Student designer Joe Ling has created a proposal for a new graphic identity for Ikea.

The store’s current logo is first and foremost a nod to that first attribute: its colors are the colors of the Swedish flag.

“It’s instantly recognizable as being a Swedish institution, but does it suit Ikea as a company in 2014?” asks Ling. Answer: “I don’t think so.”

For a class at the Norwich University of the Arts, in the United Kingdom, Ling decided to articulate what Ikea does best: sell playful, flat-packed furniture.

Ling's version of the logo is a 3-D outline of the Ikea letters, stacked unevenly. The lines evoke the sketches of chair legs and tabletops found in Ikea’s instruction manuals, and they appear to be mid-motion, like a freeze-frame of a Schoolhouse Rock animation.

The theme of construction is sometimes more conceptual than it is illustrated: the employee tags, worn on lanyards, need to be placed together in a group of four, to create the entire logo.

“The identity is very much designed to be constructed by the person interacting with it, exactly like Ikea furniture,” Ling says.

“The identity is very much designed to be constructed by the person interacting with it, exactly like Ikea furniture,” Ling says.

Co.Design

A Playful New Brand Identity For Ikea

A student designer proposes replacing Ikea's dated logo with something fresh and lively.

Ikea's traditional blue and yellow logo was designed as a nod to the company's Swedish heritage. It's easy to recognize and can be seen from a distance, as you drive up to the warehouse-sized store. Other than that, the logo is pretty bland.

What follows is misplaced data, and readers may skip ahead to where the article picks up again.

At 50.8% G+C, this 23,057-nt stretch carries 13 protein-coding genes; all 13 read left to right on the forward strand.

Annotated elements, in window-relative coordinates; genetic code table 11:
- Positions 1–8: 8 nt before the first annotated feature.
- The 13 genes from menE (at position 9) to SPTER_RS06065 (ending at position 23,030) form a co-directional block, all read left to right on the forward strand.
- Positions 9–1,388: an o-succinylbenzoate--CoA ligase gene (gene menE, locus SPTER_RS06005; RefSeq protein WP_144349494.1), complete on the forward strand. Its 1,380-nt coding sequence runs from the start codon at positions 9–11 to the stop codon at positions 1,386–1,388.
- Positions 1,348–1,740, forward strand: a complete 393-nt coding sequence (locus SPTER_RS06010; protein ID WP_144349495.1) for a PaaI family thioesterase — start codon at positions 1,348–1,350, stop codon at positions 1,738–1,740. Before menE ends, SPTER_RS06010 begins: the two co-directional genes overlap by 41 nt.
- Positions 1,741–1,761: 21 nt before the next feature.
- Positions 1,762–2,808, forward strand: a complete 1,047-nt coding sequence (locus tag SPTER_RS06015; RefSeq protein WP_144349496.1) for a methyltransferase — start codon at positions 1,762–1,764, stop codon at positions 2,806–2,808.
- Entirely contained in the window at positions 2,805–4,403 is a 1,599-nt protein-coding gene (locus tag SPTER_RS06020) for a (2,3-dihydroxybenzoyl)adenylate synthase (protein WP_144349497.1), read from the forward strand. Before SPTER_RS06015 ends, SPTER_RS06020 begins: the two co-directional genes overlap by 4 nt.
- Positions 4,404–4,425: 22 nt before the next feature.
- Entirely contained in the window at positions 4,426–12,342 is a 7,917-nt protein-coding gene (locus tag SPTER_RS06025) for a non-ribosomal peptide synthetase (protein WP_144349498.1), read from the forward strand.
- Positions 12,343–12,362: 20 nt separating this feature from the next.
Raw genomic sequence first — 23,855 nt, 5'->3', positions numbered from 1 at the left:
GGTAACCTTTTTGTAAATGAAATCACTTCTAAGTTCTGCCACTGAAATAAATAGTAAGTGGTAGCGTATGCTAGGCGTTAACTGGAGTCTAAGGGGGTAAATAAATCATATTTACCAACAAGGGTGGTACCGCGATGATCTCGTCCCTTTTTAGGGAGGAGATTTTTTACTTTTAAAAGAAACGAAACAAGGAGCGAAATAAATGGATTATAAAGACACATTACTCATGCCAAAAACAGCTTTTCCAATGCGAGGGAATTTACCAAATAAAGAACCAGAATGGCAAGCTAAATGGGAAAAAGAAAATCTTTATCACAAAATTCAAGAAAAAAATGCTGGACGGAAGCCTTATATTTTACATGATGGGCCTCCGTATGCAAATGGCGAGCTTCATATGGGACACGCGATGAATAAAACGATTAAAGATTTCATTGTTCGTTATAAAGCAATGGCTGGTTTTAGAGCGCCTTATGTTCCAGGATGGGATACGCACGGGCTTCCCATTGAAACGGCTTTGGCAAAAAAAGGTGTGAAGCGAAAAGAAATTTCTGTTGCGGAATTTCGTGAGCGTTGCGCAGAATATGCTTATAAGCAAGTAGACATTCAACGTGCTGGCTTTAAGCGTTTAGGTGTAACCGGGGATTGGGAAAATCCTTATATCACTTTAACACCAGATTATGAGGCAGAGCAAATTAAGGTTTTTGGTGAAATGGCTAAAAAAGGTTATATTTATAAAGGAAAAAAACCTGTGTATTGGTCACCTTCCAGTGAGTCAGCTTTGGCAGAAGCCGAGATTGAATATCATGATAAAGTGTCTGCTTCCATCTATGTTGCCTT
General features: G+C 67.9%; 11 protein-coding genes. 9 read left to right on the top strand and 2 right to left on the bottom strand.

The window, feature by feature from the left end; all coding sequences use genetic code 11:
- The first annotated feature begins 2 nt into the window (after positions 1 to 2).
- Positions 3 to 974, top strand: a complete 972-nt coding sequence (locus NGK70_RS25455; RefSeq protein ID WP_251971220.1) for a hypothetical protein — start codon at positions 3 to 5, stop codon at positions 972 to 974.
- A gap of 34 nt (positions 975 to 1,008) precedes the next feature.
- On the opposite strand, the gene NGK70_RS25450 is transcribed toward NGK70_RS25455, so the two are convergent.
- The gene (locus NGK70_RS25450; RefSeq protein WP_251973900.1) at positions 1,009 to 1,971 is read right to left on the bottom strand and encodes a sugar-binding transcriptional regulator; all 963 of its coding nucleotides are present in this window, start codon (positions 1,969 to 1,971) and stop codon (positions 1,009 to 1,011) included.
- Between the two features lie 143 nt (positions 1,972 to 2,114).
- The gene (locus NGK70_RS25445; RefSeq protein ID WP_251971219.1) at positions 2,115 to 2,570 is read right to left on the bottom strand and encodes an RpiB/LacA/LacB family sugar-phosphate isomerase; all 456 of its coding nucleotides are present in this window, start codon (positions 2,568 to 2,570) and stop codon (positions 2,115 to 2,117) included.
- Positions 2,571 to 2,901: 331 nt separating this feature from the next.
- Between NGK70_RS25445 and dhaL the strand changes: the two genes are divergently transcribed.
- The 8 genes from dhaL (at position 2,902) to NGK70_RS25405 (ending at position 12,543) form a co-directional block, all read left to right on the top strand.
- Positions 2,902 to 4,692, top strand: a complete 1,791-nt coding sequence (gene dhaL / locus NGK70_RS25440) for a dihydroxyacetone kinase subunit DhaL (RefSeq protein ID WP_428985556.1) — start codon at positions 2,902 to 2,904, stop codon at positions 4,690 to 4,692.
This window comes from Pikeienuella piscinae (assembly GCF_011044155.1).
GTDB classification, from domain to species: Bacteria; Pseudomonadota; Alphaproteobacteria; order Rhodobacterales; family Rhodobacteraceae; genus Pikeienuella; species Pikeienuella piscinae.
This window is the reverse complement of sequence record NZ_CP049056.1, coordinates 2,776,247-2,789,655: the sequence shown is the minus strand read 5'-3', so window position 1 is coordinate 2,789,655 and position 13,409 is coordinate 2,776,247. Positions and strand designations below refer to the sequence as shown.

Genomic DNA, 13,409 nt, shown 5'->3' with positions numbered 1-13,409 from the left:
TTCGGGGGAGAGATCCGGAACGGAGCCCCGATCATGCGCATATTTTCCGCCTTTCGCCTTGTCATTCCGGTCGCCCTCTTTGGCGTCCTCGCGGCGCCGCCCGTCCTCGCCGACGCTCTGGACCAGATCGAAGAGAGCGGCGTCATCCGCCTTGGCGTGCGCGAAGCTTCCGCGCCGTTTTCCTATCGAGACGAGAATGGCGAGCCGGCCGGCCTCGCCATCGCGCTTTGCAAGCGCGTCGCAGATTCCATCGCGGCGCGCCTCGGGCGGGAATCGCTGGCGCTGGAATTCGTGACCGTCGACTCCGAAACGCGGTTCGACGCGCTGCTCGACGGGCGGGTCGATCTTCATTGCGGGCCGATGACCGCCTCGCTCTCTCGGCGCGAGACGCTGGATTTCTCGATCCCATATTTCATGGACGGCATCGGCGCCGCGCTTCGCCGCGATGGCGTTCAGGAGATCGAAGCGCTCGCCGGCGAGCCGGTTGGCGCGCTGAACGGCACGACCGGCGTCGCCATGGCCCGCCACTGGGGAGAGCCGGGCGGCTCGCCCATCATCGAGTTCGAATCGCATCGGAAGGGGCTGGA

Ikea’s merchandise, however, has many characteristics: It’s minimalist, affordable, space-friendly, and has tongue-twisting Swedish product names. Its graphic identity just doesn't really speak to any of them. "It’s instantly recognizable as being a Swedish institution, but does it suit Ikea as a company in 2014?” asks student designer Joe Ling. “I don’t think so."

Ling decided to do some course correcting, in a project for a class at the Norwich University of the Arts, in the United Kingdom. The class was asked to choose from a list of companies that included, in addition to Ikea, Bang & Olufsen, and toy maker Meccano. Ling's take: Not only does the Ikea logo look dated, but it doesn’t articulate what Ikea does best, which is to sell playful, flat-packed furniture.

“I remember as a child going to Ikea with my family and running up and down the seemingly never-ending aisles of cardboard boxes filled with flat packaged furniture,” he tells Co.Design. “I thought the most recognizable way to represent Ikea would be if the branding itself had an element of construction.”

Ling's logo is a 3-D outline of the Ikea letters, stacked unevenly. The lines evoke the sketches of chair legs and tabletops found in Ikea’s instruction manuals, and they appear to be mid-motion, like a freeze-frame of a Schoolhouse Rock animation. The theme of construction is sometimes more conceptual than it is illustrated: Employee tags, worn on lanyards, must be joined together, in a group of four, to create the entire logo. For the instruction manuals, Ling included a sleeve that has to come off. “The identity is very much designed to be constructed by the person interacting with it, exactly like Ikea furniture,” Ling says.

Graphic redesigns don’t come easy. In 2009, Ikea accosted type nerds everywhere when they swapped out the heritage-rich Futura font in their catalogs with the more generic Verdana typeface. Because Futura was created by a German designer in 1920, and Verdana was designed later, for computers, the move signaled to many a philosophical shift away from original design.